Daesh Fall Worst Loss for Anglo-American-Israeli Empire since WWII: Analyst
TEHRAN (Tasnim) - An American political commentator described the axis of resistance’s victory against the Daesh (ISIL) terrorist group as the most serious defeat the Anglo-American-Israeli Empire has suffered since the Second World War.
In an interview with the Tasnim News Agency, Rick Staggenborg, a political analyst and peace activist from Oregon, hailed the end of Daesh rule in Syria and Iraq as a result of strong resistance by the “defenders fighting for freedom”.
He also said that the defeat of the “invaders motivated by anger and greed” marked the worst loss for creators of Daesh, namely an Anglo-American-Israeli empire, over the past 70 years.
Here are Dr. Staggenborg’s responses to Tasnim:
Tasnim: As you know, the recapture of the Syria town of Al-Bukamal from Daesh on November 19 marked an end to the group’s self-proclaimed caliphate it had declared in 2014. What is your view about this development and the factors in the fall of the notorious group?
Staggenborg: The fall of Daesh was inevitable, thanks to the courage of the SAA (Syrian Arab Army) and its Russian, Iranian and Lebanese partners. They were fighting for a just cause against mostly mercenary invaders who were not given enough support to be an overwhelming force. In such situations, the defenders win in the end if they do not give up. When they understand that the only alternative is death, enslavement or chaos they will keep fighting despite staggering losses.
Tasnim: Leader of the Islamic Revolution Ayatollah Seyed Ali Khamenei has described the termination of Daesh rule as a service to all humanity and a blow to the creators and supporters of the terrorist group, including the US. What are the implications of the fall of Daesh, given Iran’s constant encounter with the US policies in the Middle East?
Staggenborg: I agree with Ayatollah Khamenei's assessment. Daesh was an outgrowth of the Anglo-American-Israeli Empire's attempt at world domination through control of the Mideast. The US military and CIA attempted to use it for the purposes of those who dictate foreign policy in the US, but it had to be controlled lest it harm those interests through independent actions such as we have seen with terrorist attacks in the West attributed to Daesh. While the US military coordinated to a degree with Daesh in the battle for Deir ez-Zor, there were limits to how much they could cooperate because it could not be too obvious to the American public that the two were working together. Thus, in the end the Axis of Resistance prevailed, and the Empire has suffered its most serious loss since WWII.
The significance of this victory cannot be overstated. Israel and its neoconservative allies in the US will have to entirely rethink their strategy for controlling Iran and Russia, if they continue to be arrogant enough to think that they can dictate the affairs of the rest of the planet.
Tasnim: In more than three years of Daesh rule in Syria and Iraq, the world witnessed a battle between an armed group killing people in the name of religion and an alliance of Iranian, Syrian, Iraqi, Lebanese, Afghan and Pakistani Muslim forces taking up arms against terrorism. What is your take on it? What, do you think, made a large of number of young people join Daesh and commit crimes under a delusion that it was true Islam, while the “axis of resistance” Muslims helped the regional countries?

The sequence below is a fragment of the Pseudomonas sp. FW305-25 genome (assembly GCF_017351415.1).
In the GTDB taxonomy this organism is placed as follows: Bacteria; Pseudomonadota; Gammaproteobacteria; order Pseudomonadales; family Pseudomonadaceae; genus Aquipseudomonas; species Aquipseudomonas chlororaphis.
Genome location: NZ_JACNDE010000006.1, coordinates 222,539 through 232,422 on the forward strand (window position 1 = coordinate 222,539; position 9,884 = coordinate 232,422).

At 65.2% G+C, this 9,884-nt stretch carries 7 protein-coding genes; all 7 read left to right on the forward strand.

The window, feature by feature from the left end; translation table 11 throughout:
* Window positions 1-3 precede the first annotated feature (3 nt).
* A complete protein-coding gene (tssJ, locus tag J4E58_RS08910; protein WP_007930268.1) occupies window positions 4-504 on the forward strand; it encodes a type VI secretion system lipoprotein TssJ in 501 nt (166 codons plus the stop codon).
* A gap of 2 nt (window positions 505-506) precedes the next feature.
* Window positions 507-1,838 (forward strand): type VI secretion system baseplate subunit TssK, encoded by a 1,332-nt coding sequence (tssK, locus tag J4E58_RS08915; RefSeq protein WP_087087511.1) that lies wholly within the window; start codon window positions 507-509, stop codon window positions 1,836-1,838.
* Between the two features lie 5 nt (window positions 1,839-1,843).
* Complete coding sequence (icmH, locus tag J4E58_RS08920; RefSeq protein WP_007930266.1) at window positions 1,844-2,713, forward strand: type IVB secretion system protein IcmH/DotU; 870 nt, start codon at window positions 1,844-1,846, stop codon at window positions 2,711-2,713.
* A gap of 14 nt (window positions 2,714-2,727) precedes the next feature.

Staggenborg: The terrorist hordes were mostly mercenaries from poor countries, generally those led by corrupt leaders who often promoted a twisted version of Islam that directed anger outward instead of at them. They were justifiably angry at the West, desperately poor and goaded on by religious leaders and politicians whose motivations were often less than pure, and who interpreted the Quran in a most bloodthirsty manner. The invaders were motivated by anger and greed, while the defenders were fighting for freedom. In such a match, and without overwhelming force behind the terrorists such as had been the case in Libya, there was no contest.
Tasnim: The presidents of Iran, Russia and Turkey attended a summit in Sochi on November 22 to discuss peace in Syria and pave the way for a subsequent congress for Syrian-Syrian talks about the future of the Arab country in the post-Daesh era. Syria’s allies maintain that the Arab country’s fate should be decide only by its own people. What are the congress’ chances of success, considering the effectual outcome of Astana political negotiations for Syria peace, brokered by Iran, Russia and Turkey?
Staggenborg: I would much rather try to explain the result than to predict it!
If "success" means that Syrians will ultimately determine their own fate, there is a fair chance, but by no means is this a certainty. The problem is that Russia and Turkey will be looking out for their own interests, and both have troops on the ground in Syria to enforce their demands. Russia may want to continue to favor the interests of the Kurds, as they have historically. It could pressure Syria to grant them the kind of autonomy that could lead to a situation like that in Iraq, where the Kurds are in conflict with the central government. However, Russia is also trying to improve relations with Turkey, which it may regard as more important than maintaining the favor of Syrian Kurds. Russia could therefore stay neutral on the issue in exchange for total withdrawal of Turkish troops. The fact that the US seems to be backing the Kurds might help or hurt their chances for autonomy, since the US is not in a position to dictate the outcome unless they want to get deeper into a mess they have an opportunity to get out of. Certainly, Syrians will not favor autonomy for Kurds, who are widely regarded as having been disloyal to the country and the government of Bashar al-Assad.